Darrell Kenyatta Evers, son of slain NAACP Field Secretary Medgar Evers and Myrlie Evers-Williams, Chairman-emeritus of the NAACP National Board of Directors, succumbed to colon cancer on Sunday, February 18, 2001. He was 47 years old.
Evers was 9 years old when his father, returning from work to their Jackson, Miss., home, was shot and killed on June 12, 1963. Byron De La Beckwith VI, a fertilizer salesman, was convicted of the murder in 1994 and received a life sentence; he died in January 2001. In the 1996 film Ghosts of Mississippi, which dramatized the Evers family's efforts to bring Beckwith to justice, Darrell Evers played himself.
Darrell Evers, who was born in Mound Bayou, Miss., on June 30, 1953, was the oldest of the Evers children and was expected by many to follow his parents into civil rights work. In 1962, Darrell Evers was one of the plaintiffs in a lawsuit that resulted in the integration of Mississippi public schools. Evers subsequently turned to art to express his commitment to civil rights. He studied at the Art Center College of Design in Pasadena, Calif., and became an acclaimed painter whose work was collected by Henry Luce II and designer Vidal Sassoon. His paintings, including "Oh My God, They've Moved in Next Door," reflect Evers' use of art as an activist medium.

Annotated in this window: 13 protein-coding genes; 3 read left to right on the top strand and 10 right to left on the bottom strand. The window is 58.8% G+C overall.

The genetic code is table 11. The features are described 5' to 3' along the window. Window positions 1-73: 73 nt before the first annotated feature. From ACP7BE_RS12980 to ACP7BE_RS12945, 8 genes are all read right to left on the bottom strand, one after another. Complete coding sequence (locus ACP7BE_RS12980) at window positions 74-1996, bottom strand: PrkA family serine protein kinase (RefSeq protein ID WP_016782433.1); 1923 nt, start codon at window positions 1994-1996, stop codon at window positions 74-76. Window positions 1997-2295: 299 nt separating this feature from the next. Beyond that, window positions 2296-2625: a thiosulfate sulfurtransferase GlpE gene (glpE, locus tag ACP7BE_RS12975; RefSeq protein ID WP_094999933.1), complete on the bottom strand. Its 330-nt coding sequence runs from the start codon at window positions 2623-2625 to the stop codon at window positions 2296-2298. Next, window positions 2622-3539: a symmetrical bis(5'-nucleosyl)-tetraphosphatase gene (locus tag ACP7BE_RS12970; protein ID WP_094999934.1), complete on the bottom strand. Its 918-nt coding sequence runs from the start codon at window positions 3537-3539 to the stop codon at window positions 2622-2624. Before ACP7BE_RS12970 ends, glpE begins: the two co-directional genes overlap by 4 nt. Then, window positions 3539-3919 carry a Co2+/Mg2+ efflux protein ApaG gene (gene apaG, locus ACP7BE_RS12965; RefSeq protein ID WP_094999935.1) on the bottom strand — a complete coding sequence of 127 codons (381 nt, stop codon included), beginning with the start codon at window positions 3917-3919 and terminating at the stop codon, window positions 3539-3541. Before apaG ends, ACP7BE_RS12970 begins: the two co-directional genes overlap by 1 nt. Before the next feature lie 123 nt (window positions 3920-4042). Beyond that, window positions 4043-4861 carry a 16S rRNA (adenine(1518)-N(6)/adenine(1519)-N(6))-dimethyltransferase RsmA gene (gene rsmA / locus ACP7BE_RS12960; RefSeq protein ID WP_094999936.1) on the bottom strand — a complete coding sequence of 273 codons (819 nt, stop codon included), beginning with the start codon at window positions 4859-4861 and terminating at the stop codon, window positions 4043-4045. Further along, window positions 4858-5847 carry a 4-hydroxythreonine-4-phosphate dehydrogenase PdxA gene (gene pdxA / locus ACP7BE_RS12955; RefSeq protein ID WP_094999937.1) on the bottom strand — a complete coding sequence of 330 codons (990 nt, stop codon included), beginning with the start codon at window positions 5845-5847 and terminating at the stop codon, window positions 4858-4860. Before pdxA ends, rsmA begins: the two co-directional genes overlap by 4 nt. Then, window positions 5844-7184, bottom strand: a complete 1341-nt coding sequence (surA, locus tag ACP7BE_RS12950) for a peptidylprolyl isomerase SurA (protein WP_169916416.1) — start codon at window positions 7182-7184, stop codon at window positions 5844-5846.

In the 1990s, Evers and his wife, Lauren, founded Intellikey Labs in Long Beach, Calif. Intellikey became one of the nation's largest DVD quality-control agencies. Evers also volunteered frequently in the Los Angeles Public Schools.
Darrell Evers is survived by his wife; a son, Keanan; his mother, Myrlie Evers-Williams of Bend, Ore.; a sister, Reena Evers-Everette of Los Angeles; and a brother, James Van Dyke Evers of Los Angeles. Messages and memorial contributions can be sent to the Medgar Evers Institute, c/o Myrlie Evers-Williams Associates, 15 South West Colorado, Suite 310, Bend, Oregon, 97702.
Darrell Evers Watercolor "Hummingbird"
February 19, 2001|From Associated Press
BURBANK, Calif. — Darrell Kenyatta Evers, the eldest son of slain civil rights leader Medgar Evers, died Sunday of colon cancer. He was 47. As the oldest child of the NAACP leader, Evers was expected to become politically active, but he took a different path.
He expressed his views through art, and his avant-garde paintings were collected by the likes of Henry Luce II and hair designer Vidal Sasson. His work reflected on prejudice and on his father's life and death; one painting was titled, "Oh My God, They've Moved in Next Door."
In the 1990s, Evers founded Intellikey Labs in Burbank with his wife, Lauren, creating one of the nation's largest quality-control DVD companies.
Evers' death comes a month after that of his father's killer, white supremacist Byron De La Beckwith. Although the elder Evers, leader of the NAACP in Mississippi, was murdered on June 12, 1963, De La Beckwith wasn't convicted of the crime until 1994.
In addition to his wife, Evers is survived by his son, Keanan; his sister, Reena Evers-Everette of Los Angeles; his brother, James Van Evers of Los Angeles, and his mother, Myrlie Evers-Williams of Bend, Ore.